The College Board announced today that its SAT suite of assessments will be offered fully digital in the United States by 2024. The decision comes after the College Board piloted a digital exam in both the United States and internationally in Nov. 2021 amid the COVID-19 pandemic.
According to the College Board, 80 percent of students said they found the digital exam to be less stressful and 100 percent of educators reported having a positive experience.
“While the transition to digital will bring a number of student- and educator-friendly changes, many important features of the SAT Suite will stay the same,” the College Board said in a press release. “The SAT will still be scored on a 1600 scale, and educators and students can continue to track growth across the SAT Suite of Assessments over time. The assessments will continue to be administered in a school or in a test center with a proctor present – not at home.”
In terms of what is changing, the digital SAT will be shorter, clocking in closer to two hours instead of the current three, and students will have more time per question. Additionally, the digital test will feature shorter reading passages with one question tied to each. Calculators will also be allowed in the entire Math section. In a move that will likely help nervous students and families relax, students and educators will get scores back in days, instead of weeks. The digital SAT Suite score reports will also connect students to information and resources about local two-year colleges, workforce training programs, and career options. College Board says this move will help “reflect the range of paths that students take after high school.”
“The digital SAT will be easier to take, easier to give, and more relevant,” Priscilla Rodriguez, vice president of College Readiness Assessments at College Board, said. “We’re not simply putting the current SAT on a digital platform – we’re taking full advantage of what delivering an assessment digitally makes possible. With input from educators and students, we are adapting to ensure we continue to meet their evolving needs.”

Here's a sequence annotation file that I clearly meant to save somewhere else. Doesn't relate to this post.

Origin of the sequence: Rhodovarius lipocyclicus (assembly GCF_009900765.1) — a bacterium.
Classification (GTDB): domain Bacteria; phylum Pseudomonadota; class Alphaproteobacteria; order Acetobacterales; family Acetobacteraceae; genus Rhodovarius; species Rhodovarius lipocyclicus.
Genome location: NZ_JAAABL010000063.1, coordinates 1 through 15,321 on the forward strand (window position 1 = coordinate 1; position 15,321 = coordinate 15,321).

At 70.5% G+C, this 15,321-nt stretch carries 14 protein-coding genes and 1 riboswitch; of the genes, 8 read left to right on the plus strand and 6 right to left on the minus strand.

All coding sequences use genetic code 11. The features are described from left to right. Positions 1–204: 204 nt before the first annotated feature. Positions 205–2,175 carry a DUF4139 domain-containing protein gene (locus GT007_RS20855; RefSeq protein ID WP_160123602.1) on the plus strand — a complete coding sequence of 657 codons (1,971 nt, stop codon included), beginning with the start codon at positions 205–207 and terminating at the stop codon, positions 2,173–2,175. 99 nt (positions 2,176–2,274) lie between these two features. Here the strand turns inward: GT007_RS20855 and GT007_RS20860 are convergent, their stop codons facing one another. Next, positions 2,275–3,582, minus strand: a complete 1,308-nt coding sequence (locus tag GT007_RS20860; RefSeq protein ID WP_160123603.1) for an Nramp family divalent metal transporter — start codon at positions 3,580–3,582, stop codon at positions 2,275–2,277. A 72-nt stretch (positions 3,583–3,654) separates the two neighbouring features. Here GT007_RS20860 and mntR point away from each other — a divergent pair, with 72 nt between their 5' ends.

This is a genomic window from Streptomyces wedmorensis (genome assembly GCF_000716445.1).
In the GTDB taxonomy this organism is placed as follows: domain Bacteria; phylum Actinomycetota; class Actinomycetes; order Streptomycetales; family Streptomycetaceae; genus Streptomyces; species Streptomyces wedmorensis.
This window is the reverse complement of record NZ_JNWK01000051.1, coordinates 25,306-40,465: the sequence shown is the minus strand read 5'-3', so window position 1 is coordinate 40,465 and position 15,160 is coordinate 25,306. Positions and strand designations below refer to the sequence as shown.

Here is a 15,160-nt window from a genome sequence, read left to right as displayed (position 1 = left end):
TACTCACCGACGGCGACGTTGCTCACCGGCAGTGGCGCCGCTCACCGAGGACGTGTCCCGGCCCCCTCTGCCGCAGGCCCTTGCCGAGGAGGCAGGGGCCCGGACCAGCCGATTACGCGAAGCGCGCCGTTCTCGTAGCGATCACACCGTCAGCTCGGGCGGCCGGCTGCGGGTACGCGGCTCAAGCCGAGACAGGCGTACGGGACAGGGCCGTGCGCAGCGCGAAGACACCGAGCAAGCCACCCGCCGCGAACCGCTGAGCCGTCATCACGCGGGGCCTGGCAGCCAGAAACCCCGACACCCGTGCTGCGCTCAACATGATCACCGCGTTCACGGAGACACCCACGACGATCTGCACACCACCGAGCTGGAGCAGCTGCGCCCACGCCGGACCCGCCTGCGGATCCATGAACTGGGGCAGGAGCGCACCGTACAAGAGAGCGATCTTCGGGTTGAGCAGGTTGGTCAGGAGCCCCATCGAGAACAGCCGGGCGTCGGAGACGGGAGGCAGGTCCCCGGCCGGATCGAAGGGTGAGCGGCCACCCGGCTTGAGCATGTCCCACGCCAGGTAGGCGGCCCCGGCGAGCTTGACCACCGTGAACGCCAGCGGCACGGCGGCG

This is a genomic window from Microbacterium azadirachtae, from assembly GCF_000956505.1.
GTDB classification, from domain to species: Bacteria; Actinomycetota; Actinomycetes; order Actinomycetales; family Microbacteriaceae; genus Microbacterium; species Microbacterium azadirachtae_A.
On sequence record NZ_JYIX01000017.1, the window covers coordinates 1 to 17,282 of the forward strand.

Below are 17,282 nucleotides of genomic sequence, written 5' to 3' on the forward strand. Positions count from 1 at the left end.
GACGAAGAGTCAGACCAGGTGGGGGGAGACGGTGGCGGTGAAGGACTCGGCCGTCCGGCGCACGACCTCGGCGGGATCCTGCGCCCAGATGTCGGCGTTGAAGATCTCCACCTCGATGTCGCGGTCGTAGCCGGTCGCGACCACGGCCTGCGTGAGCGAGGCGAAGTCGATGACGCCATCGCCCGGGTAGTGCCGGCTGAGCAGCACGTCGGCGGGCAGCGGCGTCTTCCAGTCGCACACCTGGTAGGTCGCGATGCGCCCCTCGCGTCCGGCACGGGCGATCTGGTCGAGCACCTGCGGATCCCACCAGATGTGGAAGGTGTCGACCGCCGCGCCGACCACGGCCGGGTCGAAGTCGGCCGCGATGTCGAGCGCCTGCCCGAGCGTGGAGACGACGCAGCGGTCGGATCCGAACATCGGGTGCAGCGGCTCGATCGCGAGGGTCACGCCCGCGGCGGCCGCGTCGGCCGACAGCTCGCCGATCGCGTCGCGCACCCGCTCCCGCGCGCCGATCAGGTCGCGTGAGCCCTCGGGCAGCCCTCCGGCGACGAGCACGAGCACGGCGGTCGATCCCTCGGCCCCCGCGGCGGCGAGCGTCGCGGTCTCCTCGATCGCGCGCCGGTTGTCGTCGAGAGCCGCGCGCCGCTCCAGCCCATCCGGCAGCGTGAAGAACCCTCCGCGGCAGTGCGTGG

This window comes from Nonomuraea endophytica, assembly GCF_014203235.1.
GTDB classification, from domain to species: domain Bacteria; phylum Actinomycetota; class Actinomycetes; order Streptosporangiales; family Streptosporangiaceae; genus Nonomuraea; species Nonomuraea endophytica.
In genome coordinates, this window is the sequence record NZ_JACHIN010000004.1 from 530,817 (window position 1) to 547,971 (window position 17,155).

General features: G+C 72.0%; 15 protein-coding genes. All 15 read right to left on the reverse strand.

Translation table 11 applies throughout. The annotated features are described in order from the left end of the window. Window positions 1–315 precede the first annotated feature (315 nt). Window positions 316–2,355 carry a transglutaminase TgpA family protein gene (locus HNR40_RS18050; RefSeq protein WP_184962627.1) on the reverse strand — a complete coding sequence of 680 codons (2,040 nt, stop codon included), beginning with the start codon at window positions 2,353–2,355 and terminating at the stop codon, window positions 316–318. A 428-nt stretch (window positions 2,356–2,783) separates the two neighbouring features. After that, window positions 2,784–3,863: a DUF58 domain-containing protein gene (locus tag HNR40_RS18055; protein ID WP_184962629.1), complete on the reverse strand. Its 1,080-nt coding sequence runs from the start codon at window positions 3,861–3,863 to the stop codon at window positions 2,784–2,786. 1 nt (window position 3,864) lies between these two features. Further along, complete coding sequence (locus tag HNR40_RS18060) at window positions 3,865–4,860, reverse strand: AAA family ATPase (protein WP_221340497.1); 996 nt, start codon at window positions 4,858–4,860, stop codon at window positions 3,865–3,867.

Throughout the pandemic, the digital divide with education has been made starkly apparent. In a press release, College Board said it is taking steps to address inequities in access to technology. Students will be able to use their own device (laptop or tablet) or a school-issued device. If students don’t have a device to use, College Board will provide one for use on test day. College Board also added that if a student loses connectivity or power, the digital SAT has been designed to ensure they won’t lose their work or time while they reconnect.
College Board also said it believes the transition to digital will help curb any efforts to cheat on the exam. “With the current paper and pencil SAT, if one test form is compromised it can mean canceling administrations or canceling scores for a whole group of students,” College Board said. “Going digital allows every student to receive a unique test form, so it will be practically impossible to share answers.”
In terms of the specific timeline for the full suite of SAT assessments, College Board said the SAT will be delivered digitally internationally beginning in 2023 and the United States in 2024. The PSAT/NMSQT and PSAT 8/9 will be delivered digitally in 2023 with the PSAT 10 following in 2024.